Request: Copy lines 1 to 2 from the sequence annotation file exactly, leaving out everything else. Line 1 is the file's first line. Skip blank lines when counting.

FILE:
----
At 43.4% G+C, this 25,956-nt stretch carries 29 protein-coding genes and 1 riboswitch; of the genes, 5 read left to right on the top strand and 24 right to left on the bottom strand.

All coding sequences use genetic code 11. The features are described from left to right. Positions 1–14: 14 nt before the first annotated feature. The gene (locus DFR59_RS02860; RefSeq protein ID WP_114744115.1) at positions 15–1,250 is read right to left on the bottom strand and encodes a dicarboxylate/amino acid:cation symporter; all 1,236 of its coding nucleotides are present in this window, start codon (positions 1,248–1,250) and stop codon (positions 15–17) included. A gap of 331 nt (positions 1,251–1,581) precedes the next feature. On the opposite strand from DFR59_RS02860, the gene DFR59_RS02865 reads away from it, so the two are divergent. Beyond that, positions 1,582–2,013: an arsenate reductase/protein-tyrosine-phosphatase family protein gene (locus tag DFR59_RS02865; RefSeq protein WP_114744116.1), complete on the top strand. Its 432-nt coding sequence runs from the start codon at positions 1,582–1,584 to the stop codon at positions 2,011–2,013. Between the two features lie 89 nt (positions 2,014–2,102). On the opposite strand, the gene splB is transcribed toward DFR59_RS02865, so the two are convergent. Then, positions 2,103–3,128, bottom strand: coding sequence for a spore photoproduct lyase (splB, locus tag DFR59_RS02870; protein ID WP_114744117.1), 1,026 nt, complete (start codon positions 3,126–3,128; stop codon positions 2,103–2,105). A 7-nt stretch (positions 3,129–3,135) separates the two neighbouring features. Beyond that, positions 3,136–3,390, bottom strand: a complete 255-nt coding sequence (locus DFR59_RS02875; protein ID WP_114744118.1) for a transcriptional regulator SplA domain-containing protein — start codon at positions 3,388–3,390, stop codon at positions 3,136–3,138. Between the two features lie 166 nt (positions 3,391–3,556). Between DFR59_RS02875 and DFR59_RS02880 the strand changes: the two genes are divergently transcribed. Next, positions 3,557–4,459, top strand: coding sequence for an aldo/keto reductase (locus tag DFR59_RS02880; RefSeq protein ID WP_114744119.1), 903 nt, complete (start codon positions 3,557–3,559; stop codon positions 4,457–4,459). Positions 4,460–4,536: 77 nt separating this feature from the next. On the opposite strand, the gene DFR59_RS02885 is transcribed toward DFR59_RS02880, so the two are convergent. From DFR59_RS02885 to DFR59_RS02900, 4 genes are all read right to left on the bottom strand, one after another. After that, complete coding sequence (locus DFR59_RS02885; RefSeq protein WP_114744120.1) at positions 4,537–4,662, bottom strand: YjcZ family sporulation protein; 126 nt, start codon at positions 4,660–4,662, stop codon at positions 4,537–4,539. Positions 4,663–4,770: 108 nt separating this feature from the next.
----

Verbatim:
At 43.4% G+C, this 25,956-nt stretch carries 29 protein-coding genes and 1 riboswitch; of the genes, 5 read left to right on the top strand and 24 right to left on the bottom strand.

All coding sequences use genetic code 11. The features are described from left to right. Positions 1–14: 14 nt before the first annotated feature. The gene (locus DFR59_RS02860; RefSeq protein ID WP_114744115.1) at positions 15–1,250 is read right to left on the bottom strand and encodes a dicarboxylate/amino acid:cation symporter; all 1,236 of its coding nucleotides are present in this window, start codon (positions 1,248–1,250) and stop codon (positions 15–17) included. A gap of 331 nt (positions 1,251–1,581) precedes the next feature. On the opposite strand from DFR59_RS02860, the gene DFR59_RS02865 reads away from it, so the two are divergent. Beyond that, positions 1,582–2,013: an arsenate reductase/protein-tyrosine-phosphatase family protein gene (locus tag DFR59_RS02865; RefSeq protein WP_114744116.1), complete on the top strand. Its 432-nt coding sequence runs from the start codon at positions 1,582–1,584 to the stop codon at positions 2,011–2,013. Between the two features lie 89 nt (positions 2,014–2,102). On the opposite strand, the gene splB is transcribed toward DFR59_RS02865, so the two are convergent. Then, positions 2,103–3,128, bottom strand: coding sequence for a spore photoproduct lyase (splB, locus tag DFR59_RS02870; protein ID WP_114744117.1), 1,026 nt, complete (start codon positions 3,126–3,128; stop codon positions 2,103–2,105). A 7-nt stretch (positions 3,129–3,135) separates the two neighbouring features. Beyond that, positions 3,136–3,390, bottom strand: a complete 255-nt coding sequence (locus DFR59_RS02875; protein ID WP_114744118.1) for a transcriptional regulator SplA domain-containing protein — start codon at positions 3,388–3,390, stop codon at positions 3,136–3,138. Between the two features lie 166 nt (positions 3,391–3,556). Between DFR59_RS02875 and DFR59_RS02880 the strand changes: the two genes are divergently transcribed. Next, positions 3,557–4,459, top strand: coding sequence for an aldo/keto reductase (locus tag DFR59_RS02880; RefSeq protein ID WP_114744119.1), 903 nt, complete (start codon positions 3,557–3,559; stop codon positions 4,457–4,459). Positions 4,460–4,536: 77 nt separating this feature from the next. On the opposite strand, the gene DFR59_RS02885 is transcribed toward DFR59_RS02880, so the two are convergent. From DFR59_RS02885 to DFR59_RS02900, 4 genes are all read right to left on the bottom strand, one after another. After that, complete coding sequence (locus DFR59_RS02885; RefSeq protein WP_114744120.1) at positions 4,537–4,662, bottom strand: YjcZ family sporulation protein; 126 nt, start codon at positions 4,660–4,662, stop codon at positions 4,537–4,539. Positions 4,663–4,770: 108 nt separating this feature from the next.